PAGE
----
This article first appeared in the 13 August 2014 issue of the New Statesman, A century of meddling in the Middle East

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Marcus Hutchins: What we know so far about the arrest of the hero hacker

The 23-year old who stopped the WannaCry malware which attacked the NHS has been arrested in the US. 

In May, Marcus Hutchins - who goes by the online name Malware Tech - became a national hero after "accidentally" discovering a way to stop the WannaCry virus that had paralysed parts of the NHS.

Now, the 23-year-old darling of cyber security is facing charges of cyber crime following a bizarre turn of events that have left many baffled. So what do we know about his indictment?

Arrest

Hutchins, from Ilfracombe in Devon, was reportedly arrested by the FBI in Las Vegas on Wednesday before travelling back from cyber security conferences Black Hat and Def Con.

He is now due to appear in court in Las Vegas later today after being accused of involvement with a piece of malware used to access people's bank accounts.

"Marcus Hutchins... a citizen and resident of the United Kingdom, was arrested in the United States on 2 August, 2017, in Las Vegas, Nevada, after a grand jury in the Eastern District of Wisconsin returned a six-count indictment against Hutchins for his role in creating and distributing the Kronos banking Trojan," said the US Department of Justice.

"The charges against Hutchins, and for which he was arrested, relate to alleged conduct that occurred between in or around July 2014 and July 2015."

His court appearance comes after he was arraigned in Las Vegas yesterday. He made no statement beyond a series of one-word answers to basic questions from the judge, the Guardian reports. A public defender said Hutchins had no criminal history and had previously cooperated with federal authorities. 

The malware

Kronos, a so-called Trojan, is a kind of malware that disguises itself as legitimate software while harvesting unsuspecting victims' online banking login details and other financial data.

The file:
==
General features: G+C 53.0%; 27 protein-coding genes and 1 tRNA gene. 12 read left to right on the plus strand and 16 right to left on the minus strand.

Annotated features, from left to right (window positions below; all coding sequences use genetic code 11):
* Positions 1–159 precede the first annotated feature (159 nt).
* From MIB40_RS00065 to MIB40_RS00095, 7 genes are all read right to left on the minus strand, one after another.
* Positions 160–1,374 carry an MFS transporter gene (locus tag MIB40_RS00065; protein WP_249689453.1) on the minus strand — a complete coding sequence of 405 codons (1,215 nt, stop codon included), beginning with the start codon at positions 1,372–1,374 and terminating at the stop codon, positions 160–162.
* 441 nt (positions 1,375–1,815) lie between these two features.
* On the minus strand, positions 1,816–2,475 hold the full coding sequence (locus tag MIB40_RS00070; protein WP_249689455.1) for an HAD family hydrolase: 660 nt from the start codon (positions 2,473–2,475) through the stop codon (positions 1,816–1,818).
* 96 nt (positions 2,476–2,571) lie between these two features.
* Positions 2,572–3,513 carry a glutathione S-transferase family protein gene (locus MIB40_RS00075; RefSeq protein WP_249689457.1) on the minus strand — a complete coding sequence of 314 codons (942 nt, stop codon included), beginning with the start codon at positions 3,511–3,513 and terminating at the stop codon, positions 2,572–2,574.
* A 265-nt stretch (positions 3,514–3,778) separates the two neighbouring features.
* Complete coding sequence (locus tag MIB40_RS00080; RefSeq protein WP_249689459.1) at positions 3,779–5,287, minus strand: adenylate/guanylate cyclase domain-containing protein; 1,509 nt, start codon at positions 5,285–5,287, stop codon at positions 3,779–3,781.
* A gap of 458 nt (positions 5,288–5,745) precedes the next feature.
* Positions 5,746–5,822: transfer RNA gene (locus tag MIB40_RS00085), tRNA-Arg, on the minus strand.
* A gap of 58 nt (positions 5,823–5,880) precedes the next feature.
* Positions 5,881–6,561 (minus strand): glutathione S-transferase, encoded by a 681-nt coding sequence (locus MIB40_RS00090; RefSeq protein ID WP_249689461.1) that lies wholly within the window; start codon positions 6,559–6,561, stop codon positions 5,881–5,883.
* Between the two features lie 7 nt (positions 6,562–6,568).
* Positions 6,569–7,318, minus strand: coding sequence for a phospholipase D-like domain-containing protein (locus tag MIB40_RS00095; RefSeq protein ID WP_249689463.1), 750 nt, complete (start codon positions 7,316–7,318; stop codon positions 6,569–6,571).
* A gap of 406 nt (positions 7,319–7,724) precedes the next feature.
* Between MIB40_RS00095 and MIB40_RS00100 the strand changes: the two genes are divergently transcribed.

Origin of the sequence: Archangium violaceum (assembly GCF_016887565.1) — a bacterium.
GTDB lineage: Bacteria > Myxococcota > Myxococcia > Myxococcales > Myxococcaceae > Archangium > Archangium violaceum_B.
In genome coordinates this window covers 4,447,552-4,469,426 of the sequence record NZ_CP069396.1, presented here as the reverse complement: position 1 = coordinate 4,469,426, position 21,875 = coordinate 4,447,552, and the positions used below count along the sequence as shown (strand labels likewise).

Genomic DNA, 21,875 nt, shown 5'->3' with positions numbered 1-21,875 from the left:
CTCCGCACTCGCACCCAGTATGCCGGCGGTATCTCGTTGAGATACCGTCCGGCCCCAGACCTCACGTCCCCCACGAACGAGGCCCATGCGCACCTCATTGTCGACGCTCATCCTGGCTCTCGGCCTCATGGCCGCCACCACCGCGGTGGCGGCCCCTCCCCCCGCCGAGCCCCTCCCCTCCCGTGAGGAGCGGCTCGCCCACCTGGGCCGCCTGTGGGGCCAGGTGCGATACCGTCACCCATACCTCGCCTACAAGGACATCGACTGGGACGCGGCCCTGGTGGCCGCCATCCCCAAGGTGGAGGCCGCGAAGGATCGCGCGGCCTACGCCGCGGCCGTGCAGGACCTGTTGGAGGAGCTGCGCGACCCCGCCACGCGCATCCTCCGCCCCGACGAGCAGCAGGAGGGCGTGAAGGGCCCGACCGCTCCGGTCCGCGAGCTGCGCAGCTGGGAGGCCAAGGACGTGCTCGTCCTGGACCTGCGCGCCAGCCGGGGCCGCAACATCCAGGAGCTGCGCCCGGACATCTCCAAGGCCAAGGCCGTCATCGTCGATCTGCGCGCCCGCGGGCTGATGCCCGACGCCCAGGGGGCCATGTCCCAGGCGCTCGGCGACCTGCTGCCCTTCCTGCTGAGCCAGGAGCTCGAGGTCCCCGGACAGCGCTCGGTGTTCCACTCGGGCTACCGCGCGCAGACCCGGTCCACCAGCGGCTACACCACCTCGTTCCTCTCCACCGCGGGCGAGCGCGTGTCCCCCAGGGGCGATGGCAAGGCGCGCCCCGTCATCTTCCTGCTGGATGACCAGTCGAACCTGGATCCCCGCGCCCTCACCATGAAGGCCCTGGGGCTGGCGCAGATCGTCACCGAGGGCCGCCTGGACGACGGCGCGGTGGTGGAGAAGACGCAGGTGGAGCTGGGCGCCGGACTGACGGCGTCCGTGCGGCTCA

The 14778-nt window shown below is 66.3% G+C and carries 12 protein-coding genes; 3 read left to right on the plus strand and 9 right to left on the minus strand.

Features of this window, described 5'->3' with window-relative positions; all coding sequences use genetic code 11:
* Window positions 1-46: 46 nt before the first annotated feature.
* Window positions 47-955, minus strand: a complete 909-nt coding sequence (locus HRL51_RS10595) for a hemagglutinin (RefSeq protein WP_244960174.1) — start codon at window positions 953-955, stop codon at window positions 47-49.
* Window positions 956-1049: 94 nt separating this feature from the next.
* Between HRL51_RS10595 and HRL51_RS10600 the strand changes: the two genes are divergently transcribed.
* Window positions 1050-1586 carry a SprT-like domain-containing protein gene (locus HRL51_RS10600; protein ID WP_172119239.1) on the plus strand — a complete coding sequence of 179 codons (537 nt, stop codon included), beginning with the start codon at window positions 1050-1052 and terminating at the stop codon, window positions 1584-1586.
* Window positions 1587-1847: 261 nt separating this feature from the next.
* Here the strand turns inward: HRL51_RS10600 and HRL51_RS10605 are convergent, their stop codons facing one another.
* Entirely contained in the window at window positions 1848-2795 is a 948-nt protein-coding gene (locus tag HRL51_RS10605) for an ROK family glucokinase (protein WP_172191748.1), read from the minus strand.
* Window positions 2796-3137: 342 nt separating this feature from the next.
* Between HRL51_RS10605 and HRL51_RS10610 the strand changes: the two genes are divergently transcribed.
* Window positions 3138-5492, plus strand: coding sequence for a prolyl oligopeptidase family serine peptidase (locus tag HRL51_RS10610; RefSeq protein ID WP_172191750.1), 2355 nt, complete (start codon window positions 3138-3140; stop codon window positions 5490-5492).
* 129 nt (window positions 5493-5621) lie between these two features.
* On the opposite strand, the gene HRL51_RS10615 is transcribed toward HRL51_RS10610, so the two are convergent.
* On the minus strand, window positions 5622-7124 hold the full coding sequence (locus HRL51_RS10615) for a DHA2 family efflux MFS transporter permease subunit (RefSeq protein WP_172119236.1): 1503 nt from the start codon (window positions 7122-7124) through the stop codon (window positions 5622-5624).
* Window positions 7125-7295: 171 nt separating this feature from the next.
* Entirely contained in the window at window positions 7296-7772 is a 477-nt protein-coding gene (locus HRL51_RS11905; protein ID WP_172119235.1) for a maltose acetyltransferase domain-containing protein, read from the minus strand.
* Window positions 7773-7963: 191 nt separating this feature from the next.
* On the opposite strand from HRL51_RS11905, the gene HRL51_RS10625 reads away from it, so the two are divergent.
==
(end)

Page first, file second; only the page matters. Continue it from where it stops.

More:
It emerged in July 2014 on a Russian underground forum, where it was advertised for $7,000 (£5,330), a relatively high figure at the time, according to the BBC.

Shortly after it made the news, a video demonstrating the malware was posted to YouTube allegedly by Hutchins' co-defendant, who has not been named. Hutchins later tweeted: "Anyone got a kronos sample."

His mum, Janet Hutchins, told the Press Association it is "hugely unlikely" he was involved because he spent "enormous amounts of time" fighting attacks.

Research?

Meanwhile Ryan Kalember, a security researcher from Proofpoint, told the Guardian that the actions of researchers investigating malware may sometimes look criminal.

“This could very easily be the FBI mistaking legitimate research activity with being in control of Kronos infrastructure," said Kalember. "Lots of researchers like to log in to crimeware tools and interfaces and play around.”

The indictment alleges that Hutchins created and sold Kronos on internet forums including the AlphaBay dark web market, which was shut down last month.

"Sometimes you have to at least pretend to be selling something interesting to get people to trust you,” added Kalember. “It’s not an uncommon thing for researchers to do and I don’t know if the FBI could tell the difference.”

It's a sentiment echoed by US cyber-attorney Tor Ekeland, who told Radio 4's Today Programme: "I can think of a number of examples of legitimate software that would potentially be a felony under this theory of prosecution."

Hutchins could face 40 years in jail if found guilty, Ekelend said, but he added that no victims had been named.

This article also appears on NS Tech, a new division of the New Statesman focusing on the intersection of technology and politics.

Oscar Williams is editor of the NewStatesman's sister site NSTech.